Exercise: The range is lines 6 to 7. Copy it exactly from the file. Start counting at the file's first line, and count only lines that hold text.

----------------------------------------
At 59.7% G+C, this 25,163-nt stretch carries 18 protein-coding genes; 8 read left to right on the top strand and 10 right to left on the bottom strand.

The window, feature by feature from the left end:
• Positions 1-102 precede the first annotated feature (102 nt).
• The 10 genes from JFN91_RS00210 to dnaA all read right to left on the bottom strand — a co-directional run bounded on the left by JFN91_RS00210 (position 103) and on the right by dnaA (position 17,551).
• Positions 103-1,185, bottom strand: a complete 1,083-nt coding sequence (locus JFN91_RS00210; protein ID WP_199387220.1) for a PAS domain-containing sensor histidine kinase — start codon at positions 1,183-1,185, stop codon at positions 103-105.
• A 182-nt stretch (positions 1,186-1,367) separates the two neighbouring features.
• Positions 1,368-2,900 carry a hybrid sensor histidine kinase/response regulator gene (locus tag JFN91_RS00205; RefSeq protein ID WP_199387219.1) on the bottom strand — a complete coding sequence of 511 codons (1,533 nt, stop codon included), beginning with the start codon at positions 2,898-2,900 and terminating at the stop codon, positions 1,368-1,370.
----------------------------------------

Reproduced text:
• A 182-nt stretch (positions 1,186-1,367) separates the two neighbouring features.
• Positions 1,368-2,900 carry a hybrid sensor histidine kinase/response regulator gene (locus tag JFN91_RS00205; RefSeq protein ID WP_199387219.1) on the bottom strand — a complete coding sequence of 511 codons (1,533 nt, stop codon included), beginning with the start codon at positions 2,898-2,900 and terminating at the stop codon, positions 1,368-1,370.